Sex Offender Ponzi Scheme

Ponzi schemes are investment strategies where individuals help facilitate other like-minded individuals by purchasing or acquiring an idea or product with the hopes of an economic safety and security outcomes. These elaborate schemes take time to manifest and mature. Those that refuse or suspicious are usually labeled as missing an opportunity of a lifetime or misanthropic. Once the moment of collapse of Ponzi schemes unravels then does the distrust of those that invested harming families, security, public trust, and overall accountability.

The most massive Ponzi scheme that America has been selling for decades is the sex offender registry. It too has a pyramid scheme that allows investment in public policy and administrative oversight. Individuals such as John Walsh have raked in over $42M for his charities and amassed a net worth of $20M. States receive over $200M annually from the Edward R. Byrne grant program that helps fund offender registries nationwide. All while Walsh increases his rhetoric and scare tactics to increase funding and additional non-compliance penalties, states are struggling to keep up the pace where jails are beginning to fill up because of Ponzi styled policies backed by law enforcement agencies seeking to cash in on the opportunity.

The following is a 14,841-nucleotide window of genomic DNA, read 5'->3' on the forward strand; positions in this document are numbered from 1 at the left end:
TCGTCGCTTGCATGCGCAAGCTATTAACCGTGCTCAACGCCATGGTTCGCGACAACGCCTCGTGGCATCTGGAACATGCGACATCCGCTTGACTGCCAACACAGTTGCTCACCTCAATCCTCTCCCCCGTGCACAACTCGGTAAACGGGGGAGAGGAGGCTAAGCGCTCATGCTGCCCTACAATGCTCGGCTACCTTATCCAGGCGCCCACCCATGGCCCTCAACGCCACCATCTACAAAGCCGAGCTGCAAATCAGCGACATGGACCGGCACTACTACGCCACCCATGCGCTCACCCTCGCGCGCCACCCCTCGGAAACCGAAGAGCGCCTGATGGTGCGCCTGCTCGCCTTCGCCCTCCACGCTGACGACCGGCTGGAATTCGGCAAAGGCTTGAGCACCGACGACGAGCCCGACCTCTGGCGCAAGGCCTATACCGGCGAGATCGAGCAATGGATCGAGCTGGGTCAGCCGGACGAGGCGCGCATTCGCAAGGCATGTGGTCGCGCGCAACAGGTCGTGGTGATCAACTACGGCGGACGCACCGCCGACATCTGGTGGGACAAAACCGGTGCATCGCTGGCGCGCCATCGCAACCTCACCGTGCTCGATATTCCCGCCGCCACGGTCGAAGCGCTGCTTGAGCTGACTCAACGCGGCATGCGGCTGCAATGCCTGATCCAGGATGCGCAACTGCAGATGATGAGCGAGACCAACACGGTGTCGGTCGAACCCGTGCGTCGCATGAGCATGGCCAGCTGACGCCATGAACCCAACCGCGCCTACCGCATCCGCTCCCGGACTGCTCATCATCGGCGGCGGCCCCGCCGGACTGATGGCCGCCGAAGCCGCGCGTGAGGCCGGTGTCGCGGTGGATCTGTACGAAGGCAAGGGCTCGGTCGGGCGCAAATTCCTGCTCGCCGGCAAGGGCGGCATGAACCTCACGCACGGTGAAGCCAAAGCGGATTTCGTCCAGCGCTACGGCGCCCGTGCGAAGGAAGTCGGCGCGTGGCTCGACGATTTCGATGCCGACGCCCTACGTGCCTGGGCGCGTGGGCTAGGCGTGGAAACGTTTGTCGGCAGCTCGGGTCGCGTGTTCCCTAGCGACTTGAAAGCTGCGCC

All while sex offenses appeared to decrease overall, the recent #metoo and #timesup movement helped contribute the Ponzi effects by rescinding statute of limitation policies to dig some thirty plus years in the past adding to what appeared to be a stabilized registry. High profile additions have created the registry as a method to keep registry legislation, and pyramid schemes are breathing another sigh of relief that funding will indeed increase. While others are warning of the critical effects and possible backlash, the registry grows wildly into a mishmash of anyone easily or conveniently targeted.

But will the sex offender Ponzi scheme find itself on the brink of collapse? Many states are seeking registered offender to pay an annual fee to keep the registry requirements relevant all while continuing to acquire millions in government grants intended to pay for those that cannot contribute. It is usually Ponzi schemes that begin asking for investors to invest more or seeking undisclosed payments similar to what states are introducing to registrants. Citizens are starting to ask questions about the overall effectiveness of the registry and if it has gotten out of hand. The same similarities were asked by those wary of Bernie Madoff but went ignored for over a decade. Eventually, the world came crashing down around those that invested or supported Ponzi or pyramid schemes. It was ordinary folk and families that were ultimately destroyed by the cause and effects.